DAILY / MAY 20, 2017  
Psychiatric News Update

Strengthening Sense of Identity Can Promote Mental Health of Students of Color

Annelle Primm, M.D., M.P.H.
Identity can be a source of both emotional adversity and strength for ethnic minority college students, said speakers at a panel today at APA’s Annual Meeting in San Diego.

Many of these young people not only face discrimination on campus but also feel that they don’t belong there, said session leader Annelle Primm, M.D., M.P.H. (pictured above), the senior medical advisor to the Steve Fund, a nonprofit organization focusing on the mental health of college students of color.

Members of these groups have a wide range of attitudes and responses to mental health and mental illness, added Steve Koh, M.D., M.P.H., M.B.A., an assistant clinical professor of psychiatry at the University of California, San Diego, who discussed factors affecting Asian Americans.

“Asian Americans are a diverse group, coming from different countries with different cultures,” said Koh, who was born in Korea. Korean-American students face intense cultural pressure to succeed academically and professionally, which, combined with stigma, may keep them away from mental health services. Seeking help outside the extended family or the church is often seen as a failure, he said.

Yasmin Owusu, M.D., counsels students at Stanford University, her alma mater. She is one of the founders of the “Black Caps,” a group of black mental health professionals—she is the only psychiatrist—who offer services to African-American, African, and Caribbean students.

Owusu finds recurring themes among her patients: depression, posttraumatic stress disorder, academic stress, financial strain, racial micro-aggressions, and the “imposter syndrome.”

“We need to create a space for race in our practice, acknowledging that racial trauma is real,” she said. “And we need to inspire more blacks to become psychiatrists, psychologists, and other mental health professionals.”

Hispanic students have a higher risk of depression and anxiety than other students and tend to seek help less than other students, said Ludmila De Faria, M.D., a clinical assistant professor of psychiatry and a staff psychiatrist at the Florida State University Student Health Center in Tallahassee and chair of APA’s Caucus on College Mental Health. “Many Hispanic students face the added stress of being one of very few Hispanic students on campus.”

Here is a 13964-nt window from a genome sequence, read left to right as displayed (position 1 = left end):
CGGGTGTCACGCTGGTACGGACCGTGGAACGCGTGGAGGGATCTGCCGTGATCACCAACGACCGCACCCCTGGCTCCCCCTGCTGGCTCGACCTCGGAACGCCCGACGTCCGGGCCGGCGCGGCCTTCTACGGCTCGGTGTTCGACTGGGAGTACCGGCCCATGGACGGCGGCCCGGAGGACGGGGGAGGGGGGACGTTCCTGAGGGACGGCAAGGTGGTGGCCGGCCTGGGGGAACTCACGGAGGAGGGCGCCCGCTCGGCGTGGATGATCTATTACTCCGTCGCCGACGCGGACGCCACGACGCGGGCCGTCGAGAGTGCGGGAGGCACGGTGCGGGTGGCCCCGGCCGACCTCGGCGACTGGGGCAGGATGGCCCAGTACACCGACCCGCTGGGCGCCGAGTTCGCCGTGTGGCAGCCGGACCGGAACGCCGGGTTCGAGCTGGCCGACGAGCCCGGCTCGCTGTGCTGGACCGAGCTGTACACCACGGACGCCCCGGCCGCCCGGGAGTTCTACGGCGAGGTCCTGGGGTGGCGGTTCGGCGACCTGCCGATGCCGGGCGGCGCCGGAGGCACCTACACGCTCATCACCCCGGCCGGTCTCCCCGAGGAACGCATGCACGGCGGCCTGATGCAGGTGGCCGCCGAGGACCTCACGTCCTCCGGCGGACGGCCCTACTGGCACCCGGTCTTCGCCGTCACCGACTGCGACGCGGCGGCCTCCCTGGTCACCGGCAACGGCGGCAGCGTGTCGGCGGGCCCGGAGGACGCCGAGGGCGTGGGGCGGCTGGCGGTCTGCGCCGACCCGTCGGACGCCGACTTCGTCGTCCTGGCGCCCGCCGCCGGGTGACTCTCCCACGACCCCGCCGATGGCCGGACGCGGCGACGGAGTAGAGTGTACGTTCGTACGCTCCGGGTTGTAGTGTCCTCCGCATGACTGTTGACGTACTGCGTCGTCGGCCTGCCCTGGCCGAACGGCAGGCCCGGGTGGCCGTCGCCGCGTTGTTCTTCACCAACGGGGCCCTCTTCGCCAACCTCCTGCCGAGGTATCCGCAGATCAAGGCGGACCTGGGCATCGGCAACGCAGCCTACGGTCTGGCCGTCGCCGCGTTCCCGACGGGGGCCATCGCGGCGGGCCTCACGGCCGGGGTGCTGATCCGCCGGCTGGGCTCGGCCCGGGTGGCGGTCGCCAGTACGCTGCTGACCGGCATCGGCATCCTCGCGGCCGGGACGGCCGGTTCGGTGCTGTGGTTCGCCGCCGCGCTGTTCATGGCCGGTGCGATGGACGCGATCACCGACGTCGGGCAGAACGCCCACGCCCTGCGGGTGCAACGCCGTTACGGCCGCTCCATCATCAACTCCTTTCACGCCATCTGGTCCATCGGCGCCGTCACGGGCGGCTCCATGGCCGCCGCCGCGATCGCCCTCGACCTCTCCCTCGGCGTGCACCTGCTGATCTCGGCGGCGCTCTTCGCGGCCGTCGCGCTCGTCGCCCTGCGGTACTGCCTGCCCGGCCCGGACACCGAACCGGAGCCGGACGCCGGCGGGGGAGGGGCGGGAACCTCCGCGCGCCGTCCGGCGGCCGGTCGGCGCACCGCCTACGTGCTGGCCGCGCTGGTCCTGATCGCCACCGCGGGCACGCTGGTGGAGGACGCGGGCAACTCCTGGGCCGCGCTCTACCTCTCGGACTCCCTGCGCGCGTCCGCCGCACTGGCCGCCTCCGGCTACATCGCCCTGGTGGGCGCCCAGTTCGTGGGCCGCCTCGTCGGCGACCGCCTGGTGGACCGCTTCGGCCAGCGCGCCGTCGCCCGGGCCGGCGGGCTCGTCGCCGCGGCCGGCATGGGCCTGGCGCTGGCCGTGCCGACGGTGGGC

Minority students of all backgrounds also face broader problems, like negative campus attitudes about mental health, family financial constraints that may preclude buying health insurance if it is not required, and a lack of culturally appropriate care options, said De Faria. Often counseling staff don’t understand the experiences of minority students and write them off as “difficult” patients who need to be passed off to some other part of the mental health system—or out the door.

Being black, Hispanic, Asian, American Indian, and also a sexual minority can compound the stresses for students, said Debbie Carter, M.D., an associate professor and director of Culturally Informed Education in Psychiatry at the University of Colorado-Denver. They can face a double-outsider status as racial minorities in the LGBTQ world and as sexual minorities within their ethnic group.

American Indian students carry a long burden from “cultural genocide,” said Mary Hasbah Roessell, M.D., of Santa Fe, N.M. Attempts at forced assimilation, carried out at boarding schools half a continent away from their homes, left a legacy of intergenerational trauma that still plays out today. Exposure to violence is high among young American Indians, one-third drop out before finishing high school, and just one-fourth graduate ready for college.

However, tribal colleges support their cultural knowledge and identity, which leads to greater success academically and afterward, she said.

“Psychiatrists working with these young people must have self-awareness of their own biases and how they create barriers to establishing rapport with patients,” said Roessell, “and they must understand the depth of the impact of the history of Indigenous peoples and their education.”

All panelists agreed that strengthening a sense of identity was a protective factor for these students.



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